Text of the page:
Comparing to Mulhall’s work, I feel Neaupert’s work represents a different approach: He mainly focuses on the director, and interpret the movie in light of the director’s personal attributes (e.g. his life, experiences, feelings, etc.).
Although Mulhall still discusses “the director’s voice”, he does not mention anything about the director’s personal life. Instead, Neaupert takes the biographical approach and/or impressionism as we discussed about author and authorship. For example, Neaupert provides rich information about who Truffaut is, why he wanted to make such a movie, how he made it, even how he got enough money to make it. When interpreting/evaluating the movie, Neaupert keeps comparing Truffaut’s real life and Antoine’s life on the screen. It seems that Neaupert endeavors to use such a connection/comparison to support his argument that this movie, with the “documentary objectivity”, is almost a portrait of the director’s real life experience, and can lead to real life consequences (e.g. Truffaut’s parents got divorced after the release of this movie).
This argument is very interesting. I’m thinking about whether or not it applies to designers/writers as creators. It seems unusual (at least for me) to evaluate a product in light of the designer’s personal life and his/her real life experience. For example, I don’t know who designed those products I like – e.g. Lancome perfume bottle, some apple apps, etc., I don’t know how their lives are and I don’t care either. I won’t evaluate the qualities/values of these produces by knowing their designers. An exception may be the Apple’s logo. Some people indeed traced Steve Jobs and Steve Wozniak’s personal experiences to find out why this logo is designed as an apple bite by someone/something.For writers, things become more complicated.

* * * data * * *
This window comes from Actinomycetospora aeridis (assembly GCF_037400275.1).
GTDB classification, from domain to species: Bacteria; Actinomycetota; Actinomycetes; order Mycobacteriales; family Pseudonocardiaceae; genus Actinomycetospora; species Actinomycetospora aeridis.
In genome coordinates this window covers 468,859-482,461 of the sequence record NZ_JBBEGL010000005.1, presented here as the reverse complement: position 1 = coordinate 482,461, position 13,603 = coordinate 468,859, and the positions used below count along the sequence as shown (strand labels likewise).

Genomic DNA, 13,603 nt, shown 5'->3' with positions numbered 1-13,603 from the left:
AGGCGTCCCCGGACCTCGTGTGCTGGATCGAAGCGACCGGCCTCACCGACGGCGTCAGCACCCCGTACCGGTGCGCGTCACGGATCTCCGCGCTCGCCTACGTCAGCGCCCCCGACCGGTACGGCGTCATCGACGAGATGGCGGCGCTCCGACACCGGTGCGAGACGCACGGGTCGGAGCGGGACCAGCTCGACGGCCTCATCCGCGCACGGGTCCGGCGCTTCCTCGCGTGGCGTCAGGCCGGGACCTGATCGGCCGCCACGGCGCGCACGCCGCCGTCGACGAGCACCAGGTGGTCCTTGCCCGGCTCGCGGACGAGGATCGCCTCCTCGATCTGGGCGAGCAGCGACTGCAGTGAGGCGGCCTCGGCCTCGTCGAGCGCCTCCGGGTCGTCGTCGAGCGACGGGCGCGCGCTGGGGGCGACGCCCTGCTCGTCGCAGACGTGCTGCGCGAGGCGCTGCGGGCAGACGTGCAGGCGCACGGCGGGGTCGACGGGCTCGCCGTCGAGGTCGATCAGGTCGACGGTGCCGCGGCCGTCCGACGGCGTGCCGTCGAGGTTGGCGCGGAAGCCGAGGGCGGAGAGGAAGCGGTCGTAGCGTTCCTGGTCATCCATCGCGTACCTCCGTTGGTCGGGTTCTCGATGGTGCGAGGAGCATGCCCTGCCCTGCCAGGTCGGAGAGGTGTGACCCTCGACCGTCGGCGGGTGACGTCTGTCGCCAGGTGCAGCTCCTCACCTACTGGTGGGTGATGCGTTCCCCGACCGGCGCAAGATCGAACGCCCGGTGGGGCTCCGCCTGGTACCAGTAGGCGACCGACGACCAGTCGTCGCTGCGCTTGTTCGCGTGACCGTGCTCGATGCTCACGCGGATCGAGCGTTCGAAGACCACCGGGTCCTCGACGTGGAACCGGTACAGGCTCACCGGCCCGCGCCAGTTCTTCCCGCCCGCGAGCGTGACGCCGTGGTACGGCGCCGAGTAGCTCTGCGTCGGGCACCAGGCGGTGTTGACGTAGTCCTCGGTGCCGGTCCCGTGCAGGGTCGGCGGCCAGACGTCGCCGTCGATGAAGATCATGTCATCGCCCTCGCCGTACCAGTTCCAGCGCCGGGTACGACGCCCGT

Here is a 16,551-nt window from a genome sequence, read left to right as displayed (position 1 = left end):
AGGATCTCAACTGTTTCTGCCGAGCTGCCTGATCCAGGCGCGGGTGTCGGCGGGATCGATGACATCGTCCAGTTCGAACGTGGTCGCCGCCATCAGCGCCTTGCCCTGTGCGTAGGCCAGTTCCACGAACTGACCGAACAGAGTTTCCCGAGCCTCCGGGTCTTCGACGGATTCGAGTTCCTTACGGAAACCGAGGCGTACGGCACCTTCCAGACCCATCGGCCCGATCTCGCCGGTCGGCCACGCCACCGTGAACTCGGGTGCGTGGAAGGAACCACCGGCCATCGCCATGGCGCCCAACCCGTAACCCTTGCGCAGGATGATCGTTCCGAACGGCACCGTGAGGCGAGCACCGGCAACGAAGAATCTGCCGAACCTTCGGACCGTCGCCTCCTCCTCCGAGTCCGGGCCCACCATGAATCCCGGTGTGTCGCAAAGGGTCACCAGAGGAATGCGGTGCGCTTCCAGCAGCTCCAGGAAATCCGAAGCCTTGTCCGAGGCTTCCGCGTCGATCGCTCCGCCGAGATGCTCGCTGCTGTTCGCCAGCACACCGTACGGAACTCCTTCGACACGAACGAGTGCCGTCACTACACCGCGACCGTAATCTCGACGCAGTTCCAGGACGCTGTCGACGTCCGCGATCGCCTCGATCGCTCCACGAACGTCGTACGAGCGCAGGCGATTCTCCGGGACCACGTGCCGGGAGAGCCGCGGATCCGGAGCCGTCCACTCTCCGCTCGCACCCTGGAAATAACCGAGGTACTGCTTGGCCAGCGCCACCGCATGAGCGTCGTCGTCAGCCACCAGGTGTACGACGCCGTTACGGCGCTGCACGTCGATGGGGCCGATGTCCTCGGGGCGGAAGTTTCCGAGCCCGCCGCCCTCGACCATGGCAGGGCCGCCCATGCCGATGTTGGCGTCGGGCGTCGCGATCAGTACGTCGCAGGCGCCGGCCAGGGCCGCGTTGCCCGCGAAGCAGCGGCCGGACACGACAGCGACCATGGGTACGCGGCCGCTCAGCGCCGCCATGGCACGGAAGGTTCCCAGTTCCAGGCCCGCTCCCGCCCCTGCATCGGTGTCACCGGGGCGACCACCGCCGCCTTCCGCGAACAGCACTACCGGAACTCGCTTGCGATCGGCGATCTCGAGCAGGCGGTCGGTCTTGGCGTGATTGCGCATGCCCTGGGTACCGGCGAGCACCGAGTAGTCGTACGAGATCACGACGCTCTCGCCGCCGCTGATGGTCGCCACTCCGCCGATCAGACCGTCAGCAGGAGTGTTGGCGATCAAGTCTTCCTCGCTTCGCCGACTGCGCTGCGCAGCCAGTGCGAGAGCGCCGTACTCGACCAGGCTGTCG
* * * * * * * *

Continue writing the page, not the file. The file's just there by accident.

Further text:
For researchers, at least they may state their motivations/reasons why they want to do this research, which may originate from their personal lives and previous experiences. A game player may be interested in doing game studies because of his/her personal interests. But it is unusual to judge/evaluate his/her works based on his/her motivations. For other writers such as novelists and poets, things may be different.
So I’m wondering to what extent criticism can take the creator perspective. Is this perspective more appropriate under some contexts, while not so appropriate under some others?